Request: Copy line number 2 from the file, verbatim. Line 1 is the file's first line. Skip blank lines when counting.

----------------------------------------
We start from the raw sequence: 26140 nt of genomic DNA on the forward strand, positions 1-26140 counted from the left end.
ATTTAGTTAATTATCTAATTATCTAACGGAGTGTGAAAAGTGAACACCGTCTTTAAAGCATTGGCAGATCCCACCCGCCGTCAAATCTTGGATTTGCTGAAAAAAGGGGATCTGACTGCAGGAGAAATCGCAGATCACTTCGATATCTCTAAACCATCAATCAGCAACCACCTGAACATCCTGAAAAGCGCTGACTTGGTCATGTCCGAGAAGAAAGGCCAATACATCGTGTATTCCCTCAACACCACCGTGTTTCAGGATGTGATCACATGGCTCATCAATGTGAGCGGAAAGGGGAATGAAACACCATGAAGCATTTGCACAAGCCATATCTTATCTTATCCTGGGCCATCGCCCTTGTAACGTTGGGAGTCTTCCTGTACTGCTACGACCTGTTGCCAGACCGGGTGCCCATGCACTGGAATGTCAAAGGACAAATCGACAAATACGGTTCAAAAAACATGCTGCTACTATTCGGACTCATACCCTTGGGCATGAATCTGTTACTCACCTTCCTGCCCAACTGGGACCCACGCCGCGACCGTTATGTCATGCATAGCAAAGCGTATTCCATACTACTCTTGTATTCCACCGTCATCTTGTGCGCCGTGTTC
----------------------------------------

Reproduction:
ATTTAGTTAATTATCTAATTATCTAACGGAGTGTGAAAAGTGAACACCGTCTTTAAAGCATTGGCAGATCCCACCCGCCGTCAAATCTTGGATTTGCTGAAAAAAGGGGATCTGACTGCAGGAGAAATCGCAGATCACTTCGATATCTCTAAACCATCAATCAGCAACCACCTGAACATCCTGAAAAGCGCTGACTTGGTCATGTCCGAGAAGAAAGGCCAATACATCGTGTATTCCCTCAACACCACCGTGTTTCAGGATGTGATCACATGGCTCATCAATGTGAGCGGAAAGGGGAATGAAACACCATGAAGCATTTGCACAAGCCATATCTTATCTTATCCTGGGCCATCGCCCTTGTAACGTTGGGAGTCTTCCTGTACTGCTACGACCTGTTGCCAGACCGGGTGCCCATGCACTGGAATGTCAAAGGACAAATCGACAAATACGGTTCAAAAAACATGCTGCTACTATTCGGACTCATACCCTTGGGCATGAATCTGTTACTCACCTTCCTGCCCAACTGGGACCCACGCCGCGACCGTTATGTCATGCATAGCAAAGCGTATTCCATACTACTCTTGTATTCCACCGTCATCTTGTGCGCCGTGTTC